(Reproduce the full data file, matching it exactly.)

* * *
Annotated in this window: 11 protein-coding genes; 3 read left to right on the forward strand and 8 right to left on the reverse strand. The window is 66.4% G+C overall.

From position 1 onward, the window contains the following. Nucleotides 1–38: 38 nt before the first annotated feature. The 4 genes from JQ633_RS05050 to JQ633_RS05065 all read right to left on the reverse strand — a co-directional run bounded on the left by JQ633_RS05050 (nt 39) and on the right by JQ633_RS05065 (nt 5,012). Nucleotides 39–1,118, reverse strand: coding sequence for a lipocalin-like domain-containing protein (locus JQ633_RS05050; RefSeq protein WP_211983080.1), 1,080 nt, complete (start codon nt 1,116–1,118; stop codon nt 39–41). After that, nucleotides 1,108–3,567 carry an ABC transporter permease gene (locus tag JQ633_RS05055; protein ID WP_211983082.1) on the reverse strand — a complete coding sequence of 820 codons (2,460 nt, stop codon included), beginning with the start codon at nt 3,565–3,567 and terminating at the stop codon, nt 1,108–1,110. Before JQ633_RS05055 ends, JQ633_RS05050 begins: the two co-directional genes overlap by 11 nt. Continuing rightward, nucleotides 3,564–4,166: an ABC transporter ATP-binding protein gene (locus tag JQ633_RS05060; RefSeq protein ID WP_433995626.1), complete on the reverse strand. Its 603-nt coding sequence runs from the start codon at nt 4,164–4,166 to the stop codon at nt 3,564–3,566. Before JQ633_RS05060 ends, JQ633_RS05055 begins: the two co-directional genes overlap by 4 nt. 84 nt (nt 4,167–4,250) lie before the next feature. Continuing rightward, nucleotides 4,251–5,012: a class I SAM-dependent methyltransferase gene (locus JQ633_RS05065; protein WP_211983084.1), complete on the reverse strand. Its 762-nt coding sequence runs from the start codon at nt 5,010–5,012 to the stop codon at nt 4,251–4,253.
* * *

Annotated in this window: 11 protein-coding genes; 3 read left to right on the forward strand and 8 right to left on the reverse strand. The window is 66.4% G+C overall.

From position 1 onward, the window contains the following. Nucleotides 1–38: 38 nt before the first annotated feature. The 4 genes from JQ633_RS05050 to JQ633_RS05065 all read right to left on the reverse strand — a co-directional run bounded on the left by JQ633_RS05050 (nt 39) and on the right by JQ633_RS05065 (nt 5,012). Nucleotides 39–1,118, reverse strand: coding sequence for a lipocalin-like domain-containing protein (locus JQ633_RS05050; RefSeq protein WP_211983080.1), 1,080 nt, complete (start codon nt 1,116–1,118; stop codon nt 39–41). After that, nucleotides 1,108–3,567 carry an ABC transporter permease gene (locus tag JQ633_RS05055; protein ID WP_211983082.1) on the reverse strand — a complete coding sequence of 820 codons (2,460 nt, stop codon included), beginning with the start codon at nt 3,565–3,567 and terminating at the stop codon, nt 1,108–1,110. Before JQ633_RS05055 ends, JQ633_RS05050 begins: the two co-directional genes overlap by 11 nt. Continuing rightward, nucleotides 3,564–4,166: an ABC transporter ATP-binding protein gene (locus tag JQ633_RS05060; RefSeq protein ID WP_433995626.1), complete on the reverse strand. Its 603-nt coding sequence runs from the start codon at nt 4,164–4,166 to the stop codon at nt 3,564–3,566. Before JQ633_RS05060 ends, JQ633_RS05055 begins: the two co-directional genes overlap by 4 nt. 84 nt (nt 4,167–4,250) lie before the next feature. Continuing rightward, nucleotides 4,251–5,012: a class I SAM-dependent methyltransferase gene (locus JQ633_RS05065; protein WP_211983084.1), complete on the reverse strand. Its 762-nt coding sequence runs from the start codon at nt 5,010–5,012 to the stop codon at nt 4,251–4,253.